Every working day I listen to people talk about their pain, what it means to them and how it affects their lives. Together we seek to make sense of their experiences and develop ways of moving forwards on the basis that we are fundamentally designed to change and adapt. Classically, words such as sharp, dull, piercing, shooting and achy are used to describe the feelings. I encourage further exploration of descriptions, however unusual they may sound, so that the fullest expression is permitted. Of course verbal language is but one way of communicating. I observe expressions of the face, posturing, hand movements and other often unconscious ways in which the pain experience is imparted.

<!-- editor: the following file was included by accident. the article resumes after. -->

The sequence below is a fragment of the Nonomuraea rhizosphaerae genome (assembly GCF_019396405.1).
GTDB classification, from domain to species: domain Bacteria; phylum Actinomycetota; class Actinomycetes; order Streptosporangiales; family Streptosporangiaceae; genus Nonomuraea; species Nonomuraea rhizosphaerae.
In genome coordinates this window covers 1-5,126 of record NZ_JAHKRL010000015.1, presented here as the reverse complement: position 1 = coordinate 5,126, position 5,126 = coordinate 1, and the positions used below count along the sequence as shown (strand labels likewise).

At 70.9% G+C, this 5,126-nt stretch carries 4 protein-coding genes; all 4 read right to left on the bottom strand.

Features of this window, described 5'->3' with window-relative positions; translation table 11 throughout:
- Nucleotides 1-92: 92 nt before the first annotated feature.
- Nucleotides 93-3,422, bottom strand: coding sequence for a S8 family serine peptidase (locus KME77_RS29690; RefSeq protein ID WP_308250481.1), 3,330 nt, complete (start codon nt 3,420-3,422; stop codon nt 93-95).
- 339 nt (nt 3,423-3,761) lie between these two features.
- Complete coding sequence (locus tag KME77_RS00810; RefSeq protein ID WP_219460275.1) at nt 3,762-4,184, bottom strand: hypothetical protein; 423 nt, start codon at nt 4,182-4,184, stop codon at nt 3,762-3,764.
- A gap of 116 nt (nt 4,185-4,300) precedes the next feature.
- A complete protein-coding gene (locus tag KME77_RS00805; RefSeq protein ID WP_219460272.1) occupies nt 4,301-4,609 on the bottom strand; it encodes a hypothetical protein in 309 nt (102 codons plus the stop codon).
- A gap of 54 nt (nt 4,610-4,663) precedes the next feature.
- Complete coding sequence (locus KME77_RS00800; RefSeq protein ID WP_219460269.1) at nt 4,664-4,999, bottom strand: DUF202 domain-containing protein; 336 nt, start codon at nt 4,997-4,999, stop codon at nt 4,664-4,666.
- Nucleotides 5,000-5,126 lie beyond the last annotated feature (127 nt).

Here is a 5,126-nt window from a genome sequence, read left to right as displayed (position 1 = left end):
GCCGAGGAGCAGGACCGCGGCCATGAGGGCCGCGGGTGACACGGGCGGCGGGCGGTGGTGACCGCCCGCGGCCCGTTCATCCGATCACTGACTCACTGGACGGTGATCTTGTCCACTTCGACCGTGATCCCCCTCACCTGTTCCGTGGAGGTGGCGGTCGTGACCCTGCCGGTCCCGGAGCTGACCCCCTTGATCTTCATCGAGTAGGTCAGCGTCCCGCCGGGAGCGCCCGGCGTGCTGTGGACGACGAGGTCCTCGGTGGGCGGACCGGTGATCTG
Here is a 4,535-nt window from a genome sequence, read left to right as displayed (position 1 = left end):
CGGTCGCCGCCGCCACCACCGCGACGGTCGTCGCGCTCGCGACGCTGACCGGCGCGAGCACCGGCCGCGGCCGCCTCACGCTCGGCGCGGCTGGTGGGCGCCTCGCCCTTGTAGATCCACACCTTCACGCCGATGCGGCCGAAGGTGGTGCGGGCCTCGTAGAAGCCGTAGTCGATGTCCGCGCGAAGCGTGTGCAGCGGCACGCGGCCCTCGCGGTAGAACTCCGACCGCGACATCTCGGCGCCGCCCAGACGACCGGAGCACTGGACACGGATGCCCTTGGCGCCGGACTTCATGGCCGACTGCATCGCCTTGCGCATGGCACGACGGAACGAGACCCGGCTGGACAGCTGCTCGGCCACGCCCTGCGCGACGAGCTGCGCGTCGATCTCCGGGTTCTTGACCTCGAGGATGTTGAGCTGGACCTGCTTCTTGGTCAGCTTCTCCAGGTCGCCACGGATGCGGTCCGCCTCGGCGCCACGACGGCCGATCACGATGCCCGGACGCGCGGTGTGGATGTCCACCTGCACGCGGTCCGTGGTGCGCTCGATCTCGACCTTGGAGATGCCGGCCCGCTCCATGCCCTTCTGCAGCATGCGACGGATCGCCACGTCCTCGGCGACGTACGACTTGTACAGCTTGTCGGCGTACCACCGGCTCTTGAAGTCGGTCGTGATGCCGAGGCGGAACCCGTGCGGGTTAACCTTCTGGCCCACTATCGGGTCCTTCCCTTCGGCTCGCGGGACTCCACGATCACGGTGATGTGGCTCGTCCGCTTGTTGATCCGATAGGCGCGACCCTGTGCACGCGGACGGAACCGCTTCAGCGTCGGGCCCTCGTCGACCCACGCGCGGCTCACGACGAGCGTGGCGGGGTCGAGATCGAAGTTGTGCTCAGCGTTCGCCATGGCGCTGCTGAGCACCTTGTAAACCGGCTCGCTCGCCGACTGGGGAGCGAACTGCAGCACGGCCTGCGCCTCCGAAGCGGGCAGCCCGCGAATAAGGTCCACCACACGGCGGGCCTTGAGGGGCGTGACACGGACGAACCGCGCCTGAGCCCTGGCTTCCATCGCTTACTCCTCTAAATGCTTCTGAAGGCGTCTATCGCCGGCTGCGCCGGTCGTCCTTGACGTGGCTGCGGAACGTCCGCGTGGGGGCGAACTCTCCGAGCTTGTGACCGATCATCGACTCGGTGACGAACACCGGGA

Art in its many forms has been a common way of depicting pain and suffering. Some artists privately and some publicly display their work, most likely as a form of release to express the very essence of their sensory and emotional experience. Even to someone without persisting pain these pictures can be evocative and disturbing, but nonetheless giving some insight into the dark and lonely depths of suffering. Perhaps to share this most personal and integral work is to share the pain. Only the artist knows.
The Pain Exhibit website showcases the artistic work of chronic pain sufferers. The site provides an outlet, or a ‘voice’ as they describe it, so that pain can be communicated to a wide audience and allow people to develop a deeper understanding. With each piece the artist briefly describes his or her experience.
Click here for the main website